The source term of $$^{131}$$I and $$^{137}$$Cs discharged in early phase of the Fukushima Dai-ichi Nuclear Power Plant (FNPP1) accident was estimated by combining environmental data with atmospheric dispersion simulations of a computer-based nuclear emergency response system, WSPEEDI-II. Major releases were estimated when air dose rates increased after the hydrogen explosion at Unit 1 during the afternoon on 12 March and during the midnight on 14 March. The high-concentration plumes discharged during these periods caused large deposition to the northwest and south-southwest directions of FNPP1, respectively. The increases of air dose rates observed at the monitoring posts were overall reproduced by WSPEEDI-II using estimated release rates. The simulation indicated that air dose rates significantly increased in the south-southwest region of FNPP1 by dry deposition of the high-concentration plume discharged from the midnight on 14 March to the morning on 15 March.

Journal Articles

How is the future of SPEEDI; Based on the experience of the Fukushima Daiichi Nuclear Power Plant accident

Chino, Masamichi

Nippon Genshiryoku Gakkai-Shi, 54(3), p.210 - 211, 2012/03

no abstracts in English

Journal Articles

Application of numerical simulation to predict the environmental transport of radioactive materials discharged from Fukushima Daiichi Nuclear Power Plant due to accident

Nagai, Haruyasu; Chino, Masamichi; Terada, Hiroaki; Katata, Genki; Nakayama, Hiromasa; Ota, Masakazu

Proceedings of International Symposium on Disaster Simulation & Structural Safety in the Next Generation (DS '11), p.369 - 374, 2011/09

In order to assess the radiological dose to the public resulting from the Fukushima Daiichi Nuclear Power Plant accident, the spatial and temporal distribution of radioactive materials in the environment have been and are planning to be analyzed by SPEEDI, WSPEEDI-II, and the numerical simulation system for material transport in the atmospheric, terrestrial, and oceanic environments, SPEEDI-MP. As the first step, the source term of radioactive materials discharged into the atmosphere has been estimated by coupling environmental monitoring data with atmospheric dispersion simulations by SPEEDI and WSPEEDI-II. As the next step, detailed analysis on the local dispersion around the plant by using WSPEEDI-II revealed the mechanism for the formation of high dose rate zone around north-west direction from the plant. Then, we are planning to apply SPEEDI-MP to provide more information on the distribution of radioactive materials in the whole environment.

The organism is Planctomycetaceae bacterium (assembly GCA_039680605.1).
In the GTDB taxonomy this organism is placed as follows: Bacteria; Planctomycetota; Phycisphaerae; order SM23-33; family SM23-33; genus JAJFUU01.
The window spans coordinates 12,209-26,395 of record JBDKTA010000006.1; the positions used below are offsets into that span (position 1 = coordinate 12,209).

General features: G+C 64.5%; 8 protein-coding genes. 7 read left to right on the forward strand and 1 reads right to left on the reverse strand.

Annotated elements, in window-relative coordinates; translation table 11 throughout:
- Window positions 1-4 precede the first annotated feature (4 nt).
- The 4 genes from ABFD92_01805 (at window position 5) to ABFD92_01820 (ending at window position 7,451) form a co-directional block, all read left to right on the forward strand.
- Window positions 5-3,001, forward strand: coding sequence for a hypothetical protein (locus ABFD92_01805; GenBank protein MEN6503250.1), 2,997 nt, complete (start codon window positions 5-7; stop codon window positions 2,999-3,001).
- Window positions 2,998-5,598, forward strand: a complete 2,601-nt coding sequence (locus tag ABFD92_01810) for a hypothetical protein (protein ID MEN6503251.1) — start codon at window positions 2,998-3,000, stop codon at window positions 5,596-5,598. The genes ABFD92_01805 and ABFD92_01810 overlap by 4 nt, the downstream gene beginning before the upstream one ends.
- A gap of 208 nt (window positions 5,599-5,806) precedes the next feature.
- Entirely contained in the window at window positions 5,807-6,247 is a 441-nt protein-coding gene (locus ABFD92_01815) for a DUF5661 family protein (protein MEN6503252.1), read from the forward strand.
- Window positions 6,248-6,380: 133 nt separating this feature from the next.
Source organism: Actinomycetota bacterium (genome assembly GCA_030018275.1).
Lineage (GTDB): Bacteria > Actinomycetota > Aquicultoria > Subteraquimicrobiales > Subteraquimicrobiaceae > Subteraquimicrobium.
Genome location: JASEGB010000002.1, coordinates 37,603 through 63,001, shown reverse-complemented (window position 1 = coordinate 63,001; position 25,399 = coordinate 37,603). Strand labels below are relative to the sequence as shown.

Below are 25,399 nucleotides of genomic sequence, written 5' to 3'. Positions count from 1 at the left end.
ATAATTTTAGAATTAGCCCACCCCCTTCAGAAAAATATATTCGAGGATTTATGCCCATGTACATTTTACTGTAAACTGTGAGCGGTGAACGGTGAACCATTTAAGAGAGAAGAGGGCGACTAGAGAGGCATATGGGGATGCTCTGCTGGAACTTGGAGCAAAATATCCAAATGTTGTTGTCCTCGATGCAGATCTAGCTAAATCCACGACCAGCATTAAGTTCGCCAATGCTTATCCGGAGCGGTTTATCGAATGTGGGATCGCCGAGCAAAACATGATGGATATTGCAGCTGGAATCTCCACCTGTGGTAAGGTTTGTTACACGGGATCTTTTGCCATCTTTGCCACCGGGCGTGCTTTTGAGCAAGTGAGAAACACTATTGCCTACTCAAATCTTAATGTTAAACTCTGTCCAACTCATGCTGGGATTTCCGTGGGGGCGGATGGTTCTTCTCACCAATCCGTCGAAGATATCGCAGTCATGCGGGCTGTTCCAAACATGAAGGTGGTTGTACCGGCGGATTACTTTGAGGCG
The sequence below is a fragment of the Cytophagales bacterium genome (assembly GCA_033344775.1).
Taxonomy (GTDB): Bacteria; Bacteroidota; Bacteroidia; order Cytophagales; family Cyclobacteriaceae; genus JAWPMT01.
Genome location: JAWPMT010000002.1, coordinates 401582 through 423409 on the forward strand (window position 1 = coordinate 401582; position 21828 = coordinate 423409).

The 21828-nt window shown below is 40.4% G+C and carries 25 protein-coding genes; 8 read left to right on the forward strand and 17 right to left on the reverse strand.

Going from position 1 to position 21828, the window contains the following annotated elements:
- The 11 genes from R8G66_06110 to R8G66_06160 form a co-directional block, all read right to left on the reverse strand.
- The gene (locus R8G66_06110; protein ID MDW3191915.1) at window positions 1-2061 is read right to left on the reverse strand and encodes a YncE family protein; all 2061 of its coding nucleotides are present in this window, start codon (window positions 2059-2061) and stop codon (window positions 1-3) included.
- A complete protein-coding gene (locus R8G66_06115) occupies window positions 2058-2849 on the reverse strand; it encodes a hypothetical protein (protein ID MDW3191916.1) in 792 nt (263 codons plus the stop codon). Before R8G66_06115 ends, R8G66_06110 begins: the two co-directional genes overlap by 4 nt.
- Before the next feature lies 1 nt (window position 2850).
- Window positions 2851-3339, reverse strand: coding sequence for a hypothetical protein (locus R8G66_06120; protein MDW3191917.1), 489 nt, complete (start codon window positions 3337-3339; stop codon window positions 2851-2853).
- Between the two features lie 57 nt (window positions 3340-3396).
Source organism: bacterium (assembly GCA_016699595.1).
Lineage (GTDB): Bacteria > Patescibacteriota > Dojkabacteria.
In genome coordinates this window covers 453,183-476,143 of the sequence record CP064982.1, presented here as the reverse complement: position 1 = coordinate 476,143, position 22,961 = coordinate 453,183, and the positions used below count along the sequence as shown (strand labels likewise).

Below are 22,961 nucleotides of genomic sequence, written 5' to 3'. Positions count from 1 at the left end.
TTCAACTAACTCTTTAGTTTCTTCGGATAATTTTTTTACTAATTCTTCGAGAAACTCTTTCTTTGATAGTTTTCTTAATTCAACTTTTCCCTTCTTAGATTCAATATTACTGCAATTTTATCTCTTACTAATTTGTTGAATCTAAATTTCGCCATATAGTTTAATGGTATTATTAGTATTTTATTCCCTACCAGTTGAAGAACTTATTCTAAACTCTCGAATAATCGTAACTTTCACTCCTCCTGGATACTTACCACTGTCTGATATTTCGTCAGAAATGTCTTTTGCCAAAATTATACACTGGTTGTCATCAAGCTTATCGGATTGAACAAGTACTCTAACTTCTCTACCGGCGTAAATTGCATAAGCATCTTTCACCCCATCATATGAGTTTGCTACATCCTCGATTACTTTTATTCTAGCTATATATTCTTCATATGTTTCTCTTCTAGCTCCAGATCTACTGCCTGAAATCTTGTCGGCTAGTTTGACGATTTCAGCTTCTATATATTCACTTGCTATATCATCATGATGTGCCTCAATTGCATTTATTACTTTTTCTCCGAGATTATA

Journal Articles

Preliminary estimation of release amounts of $$^{131}$$I and $$^{137}$$Cs accidentally discharged from the Fukushima Daiichi Nuclear Power Plant into the atmosphere

Chino, Masamichi; Nakayama, Hiromasa; Nagai, Haruyasu; Terada, Hiroaki; Katata, Genki; Yamazawa, Hiromi*

Journal of Nuclear Science and Technology, 48(7), p.1129 - 1134, 2011/07

The release amounts of $$^{131}$$I and $$^{137}$$Cs into the atmosphere due to the Fukushima Daiichi Nuclear Power Plant is preliminary estimated by coupling monitoring data on air concentrations and atmospheric dispersion simulation assuming unit release rate (1 Bq/h). The estimated results show that the large amount of release, the peak value of about 10$$^{16}$$ Bq/h of $$^{131}$$I on March 15, continued for a week after the accident, and, after March 23, the release rates have generally been declining to the order of 10$$^{11}$$ to 10$$^{12}$$ Bq/h. The total amounts of $$^{131}$$I and $$^{137}$$Cs discharged into the atmosphere are estimated about 1.5$$times$$10$$^{17}$$ Bq and 1.2$$times$$10$$^{16}$$ Bq.

Journal Articles

Study on improvement of reliability on inventory assessment in vitrified waste for long-term safety of geological disposal

Ishikawa, Masumi*; Kaneko, Satoru*; Kitayama, Kazumi*; Ishiguro, Katsuhiko*; Ueda, Hiroyoshi*; Wakasugi, Keiichiro*; Shinohara, Nobuo; Okumura, Keisuke; Chino, Masamichi; Moriya Noriyasu*

Nippon Genshiryoku Gakkai Wabun Rombunshi, 8(4), p.304 - 312, 2009/12

Since quality control issues for vitrified waste are defined mainly with the focus on the transport and storage of the waste rather than the long-term safety of geological disposal, they do not cover inventories of long-lived nuclides which are of most interest in the safety assessment of geological disposal. Therefore we suggest a flow chart for assessment of inventories of long-lived nuclides in the vitrified waste focusing on measured value. We started a programme to examine the applicability as well as to improve reliability of nuclide generation/decay code and nuclear data library using liquid waste from spent fuel with clear irradiation history. To solve the issue of quality control for vitrified waste, comprehensive study is needed in aspects not only of geological disposal field but also of operation of nuclear power plant, reprocessing of spent fuel and vitrification of liquid waste. This study is a pioneering study to integrate them.

133 (Records 1-20 displayed on this page)